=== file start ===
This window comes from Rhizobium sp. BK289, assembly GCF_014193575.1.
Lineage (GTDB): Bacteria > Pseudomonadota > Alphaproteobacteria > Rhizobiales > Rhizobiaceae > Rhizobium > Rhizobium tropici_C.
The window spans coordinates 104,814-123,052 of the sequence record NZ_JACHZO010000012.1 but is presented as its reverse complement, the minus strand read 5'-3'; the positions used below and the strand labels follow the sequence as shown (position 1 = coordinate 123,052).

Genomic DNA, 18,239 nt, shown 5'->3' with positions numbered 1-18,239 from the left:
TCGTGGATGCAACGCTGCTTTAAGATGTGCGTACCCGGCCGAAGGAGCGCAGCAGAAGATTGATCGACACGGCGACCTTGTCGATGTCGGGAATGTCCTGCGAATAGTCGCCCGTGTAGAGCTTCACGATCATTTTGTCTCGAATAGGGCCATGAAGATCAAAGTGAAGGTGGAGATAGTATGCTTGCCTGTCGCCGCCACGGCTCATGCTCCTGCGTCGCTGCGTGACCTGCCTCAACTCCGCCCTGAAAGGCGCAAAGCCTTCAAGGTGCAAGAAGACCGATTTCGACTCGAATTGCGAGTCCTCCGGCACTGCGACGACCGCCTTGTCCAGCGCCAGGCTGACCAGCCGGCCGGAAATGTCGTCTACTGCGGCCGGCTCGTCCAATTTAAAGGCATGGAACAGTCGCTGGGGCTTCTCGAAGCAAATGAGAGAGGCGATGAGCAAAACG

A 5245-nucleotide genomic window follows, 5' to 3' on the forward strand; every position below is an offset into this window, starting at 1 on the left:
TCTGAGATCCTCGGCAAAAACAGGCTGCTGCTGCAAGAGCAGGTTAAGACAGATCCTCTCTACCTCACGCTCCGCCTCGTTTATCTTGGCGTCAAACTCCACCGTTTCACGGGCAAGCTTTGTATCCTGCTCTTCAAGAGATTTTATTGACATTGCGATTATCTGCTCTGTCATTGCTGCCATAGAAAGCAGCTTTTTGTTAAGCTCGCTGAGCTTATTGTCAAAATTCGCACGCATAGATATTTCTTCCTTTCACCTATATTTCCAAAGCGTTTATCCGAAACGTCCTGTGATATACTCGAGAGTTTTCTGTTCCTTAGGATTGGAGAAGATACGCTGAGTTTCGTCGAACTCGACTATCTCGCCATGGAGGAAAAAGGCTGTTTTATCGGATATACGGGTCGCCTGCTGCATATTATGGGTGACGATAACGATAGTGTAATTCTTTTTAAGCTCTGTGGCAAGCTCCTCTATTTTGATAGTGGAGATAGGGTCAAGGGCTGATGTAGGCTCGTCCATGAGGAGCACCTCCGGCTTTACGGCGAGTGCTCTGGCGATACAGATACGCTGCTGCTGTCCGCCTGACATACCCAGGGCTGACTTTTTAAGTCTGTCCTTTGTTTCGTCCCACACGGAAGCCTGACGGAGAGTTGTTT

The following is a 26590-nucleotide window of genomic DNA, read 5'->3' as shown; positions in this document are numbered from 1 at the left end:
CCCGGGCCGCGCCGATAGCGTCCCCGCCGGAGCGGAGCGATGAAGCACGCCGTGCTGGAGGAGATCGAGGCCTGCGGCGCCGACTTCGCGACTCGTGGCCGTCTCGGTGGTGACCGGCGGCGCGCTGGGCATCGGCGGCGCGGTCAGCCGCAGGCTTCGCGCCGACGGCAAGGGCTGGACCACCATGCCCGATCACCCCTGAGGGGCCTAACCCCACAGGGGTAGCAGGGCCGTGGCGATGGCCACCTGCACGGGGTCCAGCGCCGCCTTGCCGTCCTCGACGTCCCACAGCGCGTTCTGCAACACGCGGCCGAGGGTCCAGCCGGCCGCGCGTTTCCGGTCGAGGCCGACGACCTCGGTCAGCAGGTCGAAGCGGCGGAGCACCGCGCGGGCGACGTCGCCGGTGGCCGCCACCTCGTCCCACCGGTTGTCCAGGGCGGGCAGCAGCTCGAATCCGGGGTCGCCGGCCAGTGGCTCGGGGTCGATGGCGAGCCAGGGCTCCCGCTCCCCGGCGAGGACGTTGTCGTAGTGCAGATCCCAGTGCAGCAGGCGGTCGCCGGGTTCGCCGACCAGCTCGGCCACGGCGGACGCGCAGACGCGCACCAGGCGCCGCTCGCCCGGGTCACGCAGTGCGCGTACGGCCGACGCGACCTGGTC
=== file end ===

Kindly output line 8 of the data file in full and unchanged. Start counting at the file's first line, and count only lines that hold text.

The following is a 26590-nucleotide window of genomic DNA, read 5'->3' as shown; positions in this document are numbered from 1 at the left end: